Nurse Anne said...

Oh and when the junior doctor got there he refused to prescribe it and said "let the team sort it on monday or let the GP sort it out post discharge". So we couldn't give it.

It's not laziness. These juniors are the only ones doing ward work, they are covering multiple wards and they don't have time for non urgent shit.

But in the patient's view it is always going to be "The nurses couldn't be bothered or didn't know or didn't care or whatever".

Mark p.s.2 said...

Of course its the drug that made her well, not her own choices. (Sarcastic)
How do you know it was the drug that is/was making her "well"?
Circular logic works...

The Shrink said...

CD, would you give a general injection, like 3 monthly vit B12 injections then? RMNs in my corner still wouldn't, which seems fair enough!

Nurse Anne, yup, it's an oily long acting drug that needs deep im injection which our Trust policy requires use of Z tracking. And you're right not knowing what you don't know, the drug has a raft of short term and long term side effects and can cause permanent damage.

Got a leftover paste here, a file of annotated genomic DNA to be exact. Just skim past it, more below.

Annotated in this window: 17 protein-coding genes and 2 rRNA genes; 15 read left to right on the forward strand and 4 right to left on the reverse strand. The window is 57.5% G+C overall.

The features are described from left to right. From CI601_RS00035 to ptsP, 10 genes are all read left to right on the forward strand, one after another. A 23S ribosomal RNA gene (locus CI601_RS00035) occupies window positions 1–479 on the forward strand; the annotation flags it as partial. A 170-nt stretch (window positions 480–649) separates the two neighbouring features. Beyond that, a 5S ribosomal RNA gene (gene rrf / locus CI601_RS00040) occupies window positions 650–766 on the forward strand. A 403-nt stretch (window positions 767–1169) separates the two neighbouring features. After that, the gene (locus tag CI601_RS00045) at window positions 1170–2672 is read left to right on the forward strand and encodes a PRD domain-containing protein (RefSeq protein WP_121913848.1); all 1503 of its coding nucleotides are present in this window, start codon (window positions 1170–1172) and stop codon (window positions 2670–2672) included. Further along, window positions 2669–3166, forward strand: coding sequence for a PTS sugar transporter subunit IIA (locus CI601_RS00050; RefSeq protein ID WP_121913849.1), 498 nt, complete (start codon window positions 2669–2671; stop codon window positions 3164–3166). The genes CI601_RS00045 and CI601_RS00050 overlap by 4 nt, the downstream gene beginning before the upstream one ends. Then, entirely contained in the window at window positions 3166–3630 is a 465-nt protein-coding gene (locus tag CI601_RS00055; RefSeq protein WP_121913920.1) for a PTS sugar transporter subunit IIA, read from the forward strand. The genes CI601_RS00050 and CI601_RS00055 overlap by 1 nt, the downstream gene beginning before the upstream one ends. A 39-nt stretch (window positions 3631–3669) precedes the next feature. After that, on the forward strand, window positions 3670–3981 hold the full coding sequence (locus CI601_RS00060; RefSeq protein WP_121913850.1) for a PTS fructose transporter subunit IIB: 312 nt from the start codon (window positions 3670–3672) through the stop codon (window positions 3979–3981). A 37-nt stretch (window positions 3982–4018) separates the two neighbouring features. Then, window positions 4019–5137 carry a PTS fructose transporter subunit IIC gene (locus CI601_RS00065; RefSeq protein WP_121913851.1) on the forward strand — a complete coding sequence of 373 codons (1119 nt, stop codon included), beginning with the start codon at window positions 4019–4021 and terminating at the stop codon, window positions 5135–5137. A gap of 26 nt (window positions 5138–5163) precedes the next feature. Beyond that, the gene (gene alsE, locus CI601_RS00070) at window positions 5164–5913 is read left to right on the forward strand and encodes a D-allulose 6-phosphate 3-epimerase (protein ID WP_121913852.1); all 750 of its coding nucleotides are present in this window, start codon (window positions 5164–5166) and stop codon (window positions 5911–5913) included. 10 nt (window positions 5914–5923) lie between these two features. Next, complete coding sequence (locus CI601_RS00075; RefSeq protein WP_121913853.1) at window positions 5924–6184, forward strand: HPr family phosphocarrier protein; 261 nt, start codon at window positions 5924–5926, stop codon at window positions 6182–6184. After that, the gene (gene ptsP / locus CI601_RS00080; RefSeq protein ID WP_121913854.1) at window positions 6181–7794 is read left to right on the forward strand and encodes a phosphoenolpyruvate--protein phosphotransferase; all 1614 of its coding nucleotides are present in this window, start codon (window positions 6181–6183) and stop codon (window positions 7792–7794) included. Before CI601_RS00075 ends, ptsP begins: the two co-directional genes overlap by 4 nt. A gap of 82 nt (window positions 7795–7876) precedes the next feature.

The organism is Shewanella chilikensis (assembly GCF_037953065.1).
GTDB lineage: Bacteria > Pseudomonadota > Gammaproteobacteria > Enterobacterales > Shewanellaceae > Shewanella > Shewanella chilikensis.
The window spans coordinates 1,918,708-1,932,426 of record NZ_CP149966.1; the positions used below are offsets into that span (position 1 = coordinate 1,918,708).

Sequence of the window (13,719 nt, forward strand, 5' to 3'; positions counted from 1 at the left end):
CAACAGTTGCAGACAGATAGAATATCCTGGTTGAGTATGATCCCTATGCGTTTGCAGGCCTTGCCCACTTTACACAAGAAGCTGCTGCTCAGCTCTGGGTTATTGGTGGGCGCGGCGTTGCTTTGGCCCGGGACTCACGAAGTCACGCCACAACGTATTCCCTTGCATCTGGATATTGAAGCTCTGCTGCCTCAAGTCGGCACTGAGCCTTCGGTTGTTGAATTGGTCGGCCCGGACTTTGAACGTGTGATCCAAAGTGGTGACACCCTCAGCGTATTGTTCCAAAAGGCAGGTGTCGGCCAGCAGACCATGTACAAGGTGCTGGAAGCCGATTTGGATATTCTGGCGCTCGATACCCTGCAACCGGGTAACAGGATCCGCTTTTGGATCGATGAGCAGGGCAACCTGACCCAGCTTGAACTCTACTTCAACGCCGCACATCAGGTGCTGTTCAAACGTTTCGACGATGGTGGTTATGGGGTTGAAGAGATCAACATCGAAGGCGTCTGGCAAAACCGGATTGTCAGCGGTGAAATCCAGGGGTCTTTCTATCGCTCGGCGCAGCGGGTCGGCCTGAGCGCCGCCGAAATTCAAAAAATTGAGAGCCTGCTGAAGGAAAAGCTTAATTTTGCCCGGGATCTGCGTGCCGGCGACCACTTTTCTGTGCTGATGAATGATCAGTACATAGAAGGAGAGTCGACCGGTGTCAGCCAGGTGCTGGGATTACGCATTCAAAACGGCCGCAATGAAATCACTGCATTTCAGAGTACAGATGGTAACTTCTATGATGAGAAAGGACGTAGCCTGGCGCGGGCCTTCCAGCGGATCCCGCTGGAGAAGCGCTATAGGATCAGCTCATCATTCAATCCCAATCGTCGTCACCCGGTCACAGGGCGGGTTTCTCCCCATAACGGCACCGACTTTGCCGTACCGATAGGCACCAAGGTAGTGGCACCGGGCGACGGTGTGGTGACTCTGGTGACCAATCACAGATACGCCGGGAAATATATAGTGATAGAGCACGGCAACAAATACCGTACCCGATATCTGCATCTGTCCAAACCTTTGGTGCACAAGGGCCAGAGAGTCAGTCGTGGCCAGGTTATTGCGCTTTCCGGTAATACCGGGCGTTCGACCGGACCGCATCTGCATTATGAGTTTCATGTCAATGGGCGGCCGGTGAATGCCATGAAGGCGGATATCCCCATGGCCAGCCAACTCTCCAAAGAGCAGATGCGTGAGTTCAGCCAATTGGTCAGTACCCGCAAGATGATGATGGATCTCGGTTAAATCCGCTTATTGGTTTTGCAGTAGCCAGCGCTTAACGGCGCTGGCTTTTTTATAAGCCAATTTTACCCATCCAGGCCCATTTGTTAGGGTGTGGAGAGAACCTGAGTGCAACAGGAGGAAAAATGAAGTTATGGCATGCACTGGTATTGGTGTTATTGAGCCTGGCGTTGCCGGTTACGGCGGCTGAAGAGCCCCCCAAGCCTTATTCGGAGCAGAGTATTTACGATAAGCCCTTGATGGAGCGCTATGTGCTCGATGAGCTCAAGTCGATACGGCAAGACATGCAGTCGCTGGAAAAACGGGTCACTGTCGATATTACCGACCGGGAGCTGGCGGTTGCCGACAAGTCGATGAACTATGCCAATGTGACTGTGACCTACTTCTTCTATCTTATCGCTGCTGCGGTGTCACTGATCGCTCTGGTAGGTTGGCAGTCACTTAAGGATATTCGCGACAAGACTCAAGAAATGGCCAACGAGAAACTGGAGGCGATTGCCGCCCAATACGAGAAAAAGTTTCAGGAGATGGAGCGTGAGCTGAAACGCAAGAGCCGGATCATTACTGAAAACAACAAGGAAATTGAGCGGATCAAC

Mark, I believe the medication helped her for 3 reasons. Firstly, the patient told me so, in detail, with positive changes experienced on use of the drug and was confident in this. This richness of detail from the patient is compelling. Secondly, her clinical team evidenced how she was before the drug, how she was on the drug, how she was when it was stopped (she was on holiday abroad for 4 months) and how she was back on it. It was clear that off the drug she was more described herself as more distraught and was seen opbjectively to be more distressed, she improved on medication and was worse on stopping (then got better when started again). Lastly, her husband was very clear indeed that she was in his words "mad as a lune" (a phrase I'd never heard before!) off this drug and "normal and fun" on it, again giving detail of what that meant, and detail of timing on/off the drug.